• Support of new HP ProLiant Gen8 servers Agentless Management that delivers health monitoring and configuration data without the need for loading Insight Control agents or CIM providers on the VMware hosts
    • Enhanced bare-metal deployment: Deploy ESX/ESXi on HP ProLiant Gen8 servers from VMware vCenter using the HP Insight Control Deployment Wizard
    • Complete refresh of the user interface delivering a new look and feel in the following areas:

      • Optimized view of the converged infrastructure health and configuration dashboards
      • Grouping of all the plug-in actions and control capabilities under one button
      • Integration of a News Feed in the main area to deliver updates on health, configuration changes and actions results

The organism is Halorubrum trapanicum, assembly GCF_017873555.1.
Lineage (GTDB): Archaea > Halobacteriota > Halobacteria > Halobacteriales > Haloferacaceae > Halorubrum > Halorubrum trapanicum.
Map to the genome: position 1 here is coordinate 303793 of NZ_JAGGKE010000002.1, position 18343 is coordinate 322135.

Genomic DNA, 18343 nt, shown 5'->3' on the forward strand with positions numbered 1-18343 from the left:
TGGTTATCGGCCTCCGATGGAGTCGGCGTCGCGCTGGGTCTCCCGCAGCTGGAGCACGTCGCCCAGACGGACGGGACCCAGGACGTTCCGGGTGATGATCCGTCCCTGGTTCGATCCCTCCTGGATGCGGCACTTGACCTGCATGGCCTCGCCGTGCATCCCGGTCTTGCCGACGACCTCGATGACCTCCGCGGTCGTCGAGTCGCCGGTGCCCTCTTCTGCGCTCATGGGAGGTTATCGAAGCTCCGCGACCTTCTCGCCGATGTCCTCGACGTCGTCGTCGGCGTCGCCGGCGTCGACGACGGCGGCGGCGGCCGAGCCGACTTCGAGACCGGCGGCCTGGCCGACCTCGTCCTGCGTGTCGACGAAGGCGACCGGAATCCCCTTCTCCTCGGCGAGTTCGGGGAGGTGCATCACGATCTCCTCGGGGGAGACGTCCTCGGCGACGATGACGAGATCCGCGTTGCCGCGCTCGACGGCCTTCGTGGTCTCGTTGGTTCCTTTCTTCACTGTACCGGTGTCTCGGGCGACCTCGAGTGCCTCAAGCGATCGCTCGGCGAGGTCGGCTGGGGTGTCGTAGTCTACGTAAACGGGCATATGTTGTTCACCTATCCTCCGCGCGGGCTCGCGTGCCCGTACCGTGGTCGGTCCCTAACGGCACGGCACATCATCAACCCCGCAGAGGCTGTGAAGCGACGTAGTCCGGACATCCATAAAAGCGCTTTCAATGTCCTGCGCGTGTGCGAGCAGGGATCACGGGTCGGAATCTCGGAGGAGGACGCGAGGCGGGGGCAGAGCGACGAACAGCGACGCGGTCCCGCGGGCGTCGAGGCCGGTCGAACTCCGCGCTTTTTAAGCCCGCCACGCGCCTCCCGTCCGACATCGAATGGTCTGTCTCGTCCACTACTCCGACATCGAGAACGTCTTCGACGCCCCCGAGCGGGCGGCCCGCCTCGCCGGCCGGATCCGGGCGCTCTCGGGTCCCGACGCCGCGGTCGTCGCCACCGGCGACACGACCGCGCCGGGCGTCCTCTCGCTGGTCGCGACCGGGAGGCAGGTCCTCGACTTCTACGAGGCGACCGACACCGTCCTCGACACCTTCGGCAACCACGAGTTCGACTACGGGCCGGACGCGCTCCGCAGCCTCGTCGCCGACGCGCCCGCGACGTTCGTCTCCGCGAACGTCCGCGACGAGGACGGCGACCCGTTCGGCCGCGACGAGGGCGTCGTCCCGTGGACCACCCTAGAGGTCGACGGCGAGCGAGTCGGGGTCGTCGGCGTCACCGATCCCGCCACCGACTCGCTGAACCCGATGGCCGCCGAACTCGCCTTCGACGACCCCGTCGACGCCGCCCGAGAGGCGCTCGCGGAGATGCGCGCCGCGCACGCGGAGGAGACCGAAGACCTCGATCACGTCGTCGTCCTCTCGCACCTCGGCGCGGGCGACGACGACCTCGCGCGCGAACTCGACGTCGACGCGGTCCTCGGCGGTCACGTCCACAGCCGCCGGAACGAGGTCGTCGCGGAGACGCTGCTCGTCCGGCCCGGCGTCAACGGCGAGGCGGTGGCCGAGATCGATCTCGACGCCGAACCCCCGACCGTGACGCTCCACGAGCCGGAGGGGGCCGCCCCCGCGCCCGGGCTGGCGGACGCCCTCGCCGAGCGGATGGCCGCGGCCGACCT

• Dark and white theme selection
    • Easier to use integrated installer for both the server and storage modules
    • Active Directory support for role based security

vSphere 5.0 Hardening Guide Draft Release

A few days ago VMware released a public draft of the vSphere 5.0 Hardening Guide. Unlike the vSphere 4.0 Hardening Guide that I’ve talked about before, this version only comes in an Excel Spreadsheet form. Personally, I think the PDF format of the 4.0 Guide is easier to read, but the spreadsheet is good for tracking and sorting of the various parameters. Since the hypervisor is the underpinings of your environment, it is extremely critical that it be secured. A “click next” installation of ESXi, vCenter, network configuration, and VM deployment is just waiting to be compromised.

You can find the vSphere 5.0 Hardening Guide – Public Draft here.

vSphere Web Client Service Stops